I am in the process of updating my app to iOS10 with Swift 2.3 and Xcode 8 Beta 1 and I have found that there is a UITableViewHeaderFooterContentView which is blocking touches to the UIButton on my subclass of UITableViewHeaderFooterView.

On the Xcode 8 Beta 1 simulator the UIButton works on iOS9.3 but not iOS10.

1) Is there any documentation for this?

2) How can I ensure my UI elements are on top of the new Content View in iOS10? (or allow touches through the UITableHeaderFooterContentView)


Debug View Hierarchy of iOS9.3 and iOS10


Table Header

import UIKit

class TableHeader: UITableViewHeaderFooterView {

    @IBOutlet weak var dayLabel: UILabel!

    @IBOutlet weak var dateLabel: UILabel!

    @IBOutlet weak var addNewEventButton: UIButton!


Code In View Controller dateCell.addNewEventButton is the UIButton that is no longer receiving touches in iOS10

func tableView(tableView: UITableView, viewForHeaderInSection section: Int) -> UIView? {

    let tintColor = TintManager().getTintColour()

    let dateCell:TableHeader = tableView.dequeueReusableHeaderFooterViewWithIdentifier("TableHeader") as! TableHeader


    dateCell.dayLabel.text = Dates.day.uppercaseString

    dateCell.dateLabel.text = Dates.date

        dateCell.backgroundView = UIView(frame: dateCell.frame)
        dateCell.backgroundView!.backgroundColor = tintColor
        dateCell.dayLabel.textColor = UIColor.whiteColor()
        dateCell.dateLabel.textColor = UIColor.whiteColor()
        dateCell.addNewEventButton.backgroundColor = tintColor

    dateCell.addNewEventButton.tag = section
    dateCell.addNewEventButton.layer.cornerRadius = 20.0

    if (savedEventView.superview === self.view) {
        dateCell.addNewEventButton.removeTarget(nil, action: nil, forControlEvents: .AllEvents)
        dateCell.addNewEventButton.addTarget(self, action: #selector(ViewController.userPressedAddButtonToInsertSavedEvent(_:)), forControlEvents:.TouchUpInside)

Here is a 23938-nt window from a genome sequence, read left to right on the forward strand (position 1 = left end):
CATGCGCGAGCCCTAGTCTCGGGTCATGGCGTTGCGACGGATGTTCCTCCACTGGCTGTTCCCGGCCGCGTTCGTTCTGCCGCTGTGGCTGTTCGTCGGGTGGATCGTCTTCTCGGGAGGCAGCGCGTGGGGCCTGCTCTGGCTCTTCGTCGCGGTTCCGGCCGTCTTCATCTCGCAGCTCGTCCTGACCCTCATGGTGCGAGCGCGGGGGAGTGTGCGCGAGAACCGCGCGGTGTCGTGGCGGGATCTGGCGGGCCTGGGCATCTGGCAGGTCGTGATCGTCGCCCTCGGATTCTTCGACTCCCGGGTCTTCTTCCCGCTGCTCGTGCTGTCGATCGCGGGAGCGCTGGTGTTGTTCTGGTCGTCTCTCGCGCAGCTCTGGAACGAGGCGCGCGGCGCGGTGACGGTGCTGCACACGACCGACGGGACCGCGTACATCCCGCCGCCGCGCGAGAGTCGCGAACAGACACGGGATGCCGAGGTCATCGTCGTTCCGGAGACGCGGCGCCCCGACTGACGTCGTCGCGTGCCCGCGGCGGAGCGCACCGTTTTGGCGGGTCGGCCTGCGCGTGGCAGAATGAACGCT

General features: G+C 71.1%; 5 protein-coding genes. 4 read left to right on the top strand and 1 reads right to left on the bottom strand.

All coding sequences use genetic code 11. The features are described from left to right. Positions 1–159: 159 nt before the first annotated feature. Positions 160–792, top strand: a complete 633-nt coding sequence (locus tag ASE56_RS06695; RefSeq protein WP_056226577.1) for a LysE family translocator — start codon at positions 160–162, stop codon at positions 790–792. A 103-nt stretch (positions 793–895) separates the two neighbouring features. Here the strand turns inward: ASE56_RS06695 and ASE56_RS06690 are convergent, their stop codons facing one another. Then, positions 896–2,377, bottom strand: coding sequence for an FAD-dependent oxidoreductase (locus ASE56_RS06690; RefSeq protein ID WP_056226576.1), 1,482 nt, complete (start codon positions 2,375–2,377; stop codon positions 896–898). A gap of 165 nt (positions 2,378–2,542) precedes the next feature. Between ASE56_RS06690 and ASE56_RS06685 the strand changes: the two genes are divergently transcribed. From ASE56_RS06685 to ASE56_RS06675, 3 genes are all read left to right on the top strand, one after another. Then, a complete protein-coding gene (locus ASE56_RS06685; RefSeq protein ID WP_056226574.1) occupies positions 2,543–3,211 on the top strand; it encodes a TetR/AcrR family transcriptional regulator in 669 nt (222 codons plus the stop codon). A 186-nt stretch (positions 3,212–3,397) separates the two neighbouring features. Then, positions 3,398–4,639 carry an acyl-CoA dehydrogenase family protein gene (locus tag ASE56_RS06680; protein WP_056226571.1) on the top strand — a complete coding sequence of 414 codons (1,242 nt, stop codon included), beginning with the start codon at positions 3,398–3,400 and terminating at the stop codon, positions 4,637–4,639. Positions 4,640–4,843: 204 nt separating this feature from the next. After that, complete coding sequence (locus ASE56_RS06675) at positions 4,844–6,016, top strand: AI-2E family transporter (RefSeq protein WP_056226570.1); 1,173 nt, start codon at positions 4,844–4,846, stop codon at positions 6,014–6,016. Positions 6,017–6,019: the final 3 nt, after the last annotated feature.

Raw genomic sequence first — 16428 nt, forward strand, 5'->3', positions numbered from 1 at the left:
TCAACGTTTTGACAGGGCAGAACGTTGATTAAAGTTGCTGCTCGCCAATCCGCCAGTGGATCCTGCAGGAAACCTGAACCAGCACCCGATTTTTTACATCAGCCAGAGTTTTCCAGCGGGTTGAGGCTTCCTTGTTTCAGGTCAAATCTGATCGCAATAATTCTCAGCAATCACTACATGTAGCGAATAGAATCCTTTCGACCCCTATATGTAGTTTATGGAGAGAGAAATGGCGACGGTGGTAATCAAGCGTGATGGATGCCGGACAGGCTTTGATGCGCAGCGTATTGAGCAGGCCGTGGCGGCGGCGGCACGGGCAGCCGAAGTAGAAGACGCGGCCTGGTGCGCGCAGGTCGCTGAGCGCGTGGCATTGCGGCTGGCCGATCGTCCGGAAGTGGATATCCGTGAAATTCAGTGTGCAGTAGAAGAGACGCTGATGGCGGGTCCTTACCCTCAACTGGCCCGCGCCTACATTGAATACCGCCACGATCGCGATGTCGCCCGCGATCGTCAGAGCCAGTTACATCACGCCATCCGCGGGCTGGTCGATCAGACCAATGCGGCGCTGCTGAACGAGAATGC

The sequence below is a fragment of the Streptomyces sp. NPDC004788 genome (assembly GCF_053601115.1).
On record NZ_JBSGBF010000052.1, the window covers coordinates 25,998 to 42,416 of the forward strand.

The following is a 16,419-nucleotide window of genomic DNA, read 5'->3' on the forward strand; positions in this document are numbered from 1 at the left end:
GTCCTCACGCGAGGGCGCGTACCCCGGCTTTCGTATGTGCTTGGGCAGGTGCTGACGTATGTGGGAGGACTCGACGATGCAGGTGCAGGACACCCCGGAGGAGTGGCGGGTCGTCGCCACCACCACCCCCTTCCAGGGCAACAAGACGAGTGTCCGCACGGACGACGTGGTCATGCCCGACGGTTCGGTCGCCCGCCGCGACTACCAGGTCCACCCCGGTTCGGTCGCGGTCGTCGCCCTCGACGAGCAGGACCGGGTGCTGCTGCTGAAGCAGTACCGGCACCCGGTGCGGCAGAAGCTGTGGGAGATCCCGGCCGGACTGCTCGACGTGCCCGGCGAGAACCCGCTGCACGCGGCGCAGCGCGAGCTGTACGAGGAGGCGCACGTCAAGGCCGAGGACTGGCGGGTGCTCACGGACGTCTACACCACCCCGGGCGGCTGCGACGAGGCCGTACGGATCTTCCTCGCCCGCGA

} else {
        dateCell.addNewEventButton.removeTarget(nil, action: nil, forControlEvents: .AllEvents)
        dateCell.addNewEventButton.addTarget(self, action: #selector(ViewController.userPressedAddNewEventOnTableViewHeader(_:)), forControlEvents:.TouchUpInside)

    return dateCell
  • Please go through migration document .I think swift 3.0 introduce in Xcode 8 beta 1
    – iPC
    Commented Jun 19, 2016 at 5:43
  • It's my understanding that Swift 2.3 is still compatible in Xcode 8 Beta 1 Commented Jun 19, 2016 at 9:53
  • Yes of course your understanding is right
    – iPC
    Commented Jun 19, 2016 at 12:37

1 Answer 1


The offending view is in fact the contentView of the UITableViewHeaderFooterView (see the Apple Docs). So you should be able just to use sendSubview(toBack:) in order to stop it interfering with touches.

However, it seems that under iOS9 the UITableViewHeaderFooterView fails to correctly initialise the contentView if the view is loaded from a NIB. Although the contentView property is not optional, it is in fact nil, and you get a BAD ACCESS error if you try to access it. Nor can you set a value for contentView (either in code or as an outlet in IB) because it's a read only property (*). So the only solution I can think of is to use #available to conditionally include code to move the contentView to the back, if you are running on iOS 10 or newer. I would put the relevant code into your subclass:

override func awakeFromNib() {
    if #available(iOS 10, *) {
        self.sendSubview(toBack: contentView)

(*) Indulging in wild speculation, my guess is that Apple based the UITableViewHeaderFooterView code heavily on UITableViewCell. Since IB has UITableViewCells in its object library (and notice these include the cell's contentView), it can ensure that the cell's contentView is correctly instantiated. But since there is no UITableViewHeaderFooterView in the object library, there's no way to get the contentView loaded correctly. Looks like they fixed it in iOS10 by instantiating an empty contentView. Pity they didn't also add UITableViewHeaderFooterView to the library.

  • I had no problem with using your code with iOS9. Something like: -(UIView*) tableView:(UITableView *)tableView viewForHeaderInSection:(NSInteger)headerIndex { ... NSArray *nib = [[NSBundle mainBundle] loadNibNamed ... ... [headerView sendSubviewToBack:[headerView contentView]]; ... }
    – Dark
    Commented Jun 29, 2016 at 7:29
  • @Darko Interesting. I found the problem occurred if I registered the nib and then dequeued; I didn't try loading the nib directly. But they should both use the offending init(coder:) initialiser, so perhaps I need to investigate a little more. Or it might be linked to Objective-C being more tolerant of nil values.
    – pbasdf
    Commented Jun 29, 2016 at 8:13
  • Possible. I tested it with iOS 9 and it works but just to be on the safe side I'm also checking iOS version before using that code, it doesn't hurt :)
    – Dark
    Commented Jun 29, 2016 at 11:38

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